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With Facebook’s IPO pending, the social media mammoth has been bolstering user offerings and analytics capabilities with major acquisitions, most recently with the social photo sharing app, Instagram.

With news this past week that Facebook’s growth – it now boasts 900 million users worldwide – has begun to slow, the social network likely will continue to explore new ways to more efficiently monetize the existing user base.

Nearly one-seventh of the world’s population is now registered on Facebook, and a significant percentage of those users reside in developed countries that have a robust online advertising market.  By focusing on users in these markets, Facebook will need to create higher engagement across multiple channels (mobile and desktop), increase ad inventory via more page views, and garner higher CPM rates via ad optimization and rich media ads.

The Instagram transaction offers new insight into the strategic approach Facebook is taking to drive growth and monetization. When the company goes public, and “opens its kimono,” so to speak, it will no longer have the privilege of maintaining internal metrics without the threat of backlash.

With public disclosure requirements looming, Facebook will need to continue making strategic acquisitions, driving momentum in order to keep shareholders happy.  We expect to see the bulk of these acquisition dollars directed towards experience-enhancing and analytics technologies.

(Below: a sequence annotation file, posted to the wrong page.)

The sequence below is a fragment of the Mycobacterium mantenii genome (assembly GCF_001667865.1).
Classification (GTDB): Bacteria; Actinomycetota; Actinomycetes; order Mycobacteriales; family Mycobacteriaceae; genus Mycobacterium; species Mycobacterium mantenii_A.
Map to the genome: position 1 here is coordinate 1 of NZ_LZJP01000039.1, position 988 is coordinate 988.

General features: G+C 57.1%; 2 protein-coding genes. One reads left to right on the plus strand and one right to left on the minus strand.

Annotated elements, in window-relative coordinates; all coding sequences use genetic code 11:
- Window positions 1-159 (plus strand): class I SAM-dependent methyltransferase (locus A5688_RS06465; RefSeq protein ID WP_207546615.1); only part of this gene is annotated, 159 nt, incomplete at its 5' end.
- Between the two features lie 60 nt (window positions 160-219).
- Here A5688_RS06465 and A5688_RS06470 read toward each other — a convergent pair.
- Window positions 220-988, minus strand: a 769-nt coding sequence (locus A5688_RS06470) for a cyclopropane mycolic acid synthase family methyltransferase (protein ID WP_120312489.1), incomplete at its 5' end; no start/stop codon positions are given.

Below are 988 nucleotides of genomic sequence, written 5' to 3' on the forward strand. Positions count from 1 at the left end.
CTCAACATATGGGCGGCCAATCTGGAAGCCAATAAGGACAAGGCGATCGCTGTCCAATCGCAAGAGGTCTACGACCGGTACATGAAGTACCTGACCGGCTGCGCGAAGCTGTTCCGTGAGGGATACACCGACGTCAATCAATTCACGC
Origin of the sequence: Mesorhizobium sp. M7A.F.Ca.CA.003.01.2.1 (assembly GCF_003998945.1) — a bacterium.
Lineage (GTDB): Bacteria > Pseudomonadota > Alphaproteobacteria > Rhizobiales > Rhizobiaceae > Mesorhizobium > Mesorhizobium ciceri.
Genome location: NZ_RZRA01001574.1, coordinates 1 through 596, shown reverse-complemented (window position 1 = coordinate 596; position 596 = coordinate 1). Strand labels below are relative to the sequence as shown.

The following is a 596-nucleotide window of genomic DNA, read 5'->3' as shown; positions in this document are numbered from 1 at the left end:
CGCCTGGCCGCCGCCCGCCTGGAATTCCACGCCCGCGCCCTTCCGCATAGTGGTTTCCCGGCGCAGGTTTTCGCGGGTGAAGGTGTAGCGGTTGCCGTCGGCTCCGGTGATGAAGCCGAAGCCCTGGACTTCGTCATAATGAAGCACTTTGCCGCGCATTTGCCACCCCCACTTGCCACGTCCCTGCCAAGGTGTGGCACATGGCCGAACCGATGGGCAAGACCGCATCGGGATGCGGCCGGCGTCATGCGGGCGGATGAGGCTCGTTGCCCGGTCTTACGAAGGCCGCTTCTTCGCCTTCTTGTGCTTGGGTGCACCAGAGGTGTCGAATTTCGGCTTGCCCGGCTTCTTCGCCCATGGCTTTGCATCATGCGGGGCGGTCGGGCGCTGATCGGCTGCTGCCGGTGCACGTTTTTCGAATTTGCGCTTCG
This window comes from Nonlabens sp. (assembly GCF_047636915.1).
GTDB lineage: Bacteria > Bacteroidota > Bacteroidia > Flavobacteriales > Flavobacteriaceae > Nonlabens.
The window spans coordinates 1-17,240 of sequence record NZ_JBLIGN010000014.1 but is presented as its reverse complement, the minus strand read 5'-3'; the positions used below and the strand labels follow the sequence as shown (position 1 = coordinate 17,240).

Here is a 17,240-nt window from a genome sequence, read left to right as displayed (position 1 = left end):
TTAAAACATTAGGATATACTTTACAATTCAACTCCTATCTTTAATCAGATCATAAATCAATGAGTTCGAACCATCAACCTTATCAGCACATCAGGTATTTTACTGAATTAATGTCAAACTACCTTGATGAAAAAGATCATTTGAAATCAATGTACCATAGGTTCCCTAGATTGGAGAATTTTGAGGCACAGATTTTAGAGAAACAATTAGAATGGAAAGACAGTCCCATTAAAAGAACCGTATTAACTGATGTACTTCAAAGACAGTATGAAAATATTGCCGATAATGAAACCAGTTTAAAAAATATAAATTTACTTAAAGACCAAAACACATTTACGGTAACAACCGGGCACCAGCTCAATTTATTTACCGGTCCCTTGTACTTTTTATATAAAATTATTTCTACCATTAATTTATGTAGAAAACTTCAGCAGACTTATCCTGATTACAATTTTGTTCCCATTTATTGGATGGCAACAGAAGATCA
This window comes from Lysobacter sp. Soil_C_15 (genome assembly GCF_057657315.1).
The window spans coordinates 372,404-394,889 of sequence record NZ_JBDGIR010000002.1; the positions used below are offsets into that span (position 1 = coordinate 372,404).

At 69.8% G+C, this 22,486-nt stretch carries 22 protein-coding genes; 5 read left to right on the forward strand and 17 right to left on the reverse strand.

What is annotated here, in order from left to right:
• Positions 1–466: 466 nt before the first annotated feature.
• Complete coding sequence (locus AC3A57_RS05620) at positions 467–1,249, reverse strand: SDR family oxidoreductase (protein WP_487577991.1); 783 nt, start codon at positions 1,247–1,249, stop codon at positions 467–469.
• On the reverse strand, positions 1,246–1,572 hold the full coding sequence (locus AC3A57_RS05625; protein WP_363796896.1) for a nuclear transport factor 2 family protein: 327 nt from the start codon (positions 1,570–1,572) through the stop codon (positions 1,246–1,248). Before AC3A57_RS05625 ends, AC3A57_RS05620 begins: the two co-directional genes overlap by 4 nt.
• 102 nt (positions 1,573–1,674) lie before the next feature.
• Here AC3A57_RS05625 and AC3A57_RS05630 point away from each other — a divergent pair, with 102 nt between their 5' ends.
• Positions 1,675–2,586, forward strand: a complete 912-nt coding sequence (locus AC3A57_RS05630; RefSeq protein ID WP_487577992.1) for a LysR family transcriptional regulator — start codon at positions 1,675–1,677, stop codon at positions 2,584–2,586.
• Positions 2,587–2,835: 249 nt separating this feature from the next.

Kushal Saha

Despite the speculation, the $1 billion acquisition of Instagram was not solely for the purpose of acquiring its 30 million users, as the majority of them are already on Facebook.

Instead, it was a logical move to enhance photo sharing creativity, simplicity, and overall user experience. Since the company’s inception, it has revolutionized photo uploading, downloading, and sharing, with its easy-to-use offering and is now more popular than ever.

Facebook’s chief executive, Mark Zuckerberg, the driving force behind the acquisition of Instagram, recognized the increasing importance of images in social sharing, coupled with the fact that most pictures will be taken and shared via mobile devices.

Through this acquisition, he also acknowledged that the more time people spent on Instagram, the less time they spent on Facebook. For Facebook, time spent on the site means more advertising dollars, which in turn means higher revenue and is critical to the continued growth and success of the social network.

Instagram is not only a way for Facebook to redirect users’ attention back to its network, it is also a serious foray into the mobile space.  With the proliferation of smartphones and tablets, users are spending exponentially more time on their devices, using them to do everything from accessing music and videos to taking and sharing photographs.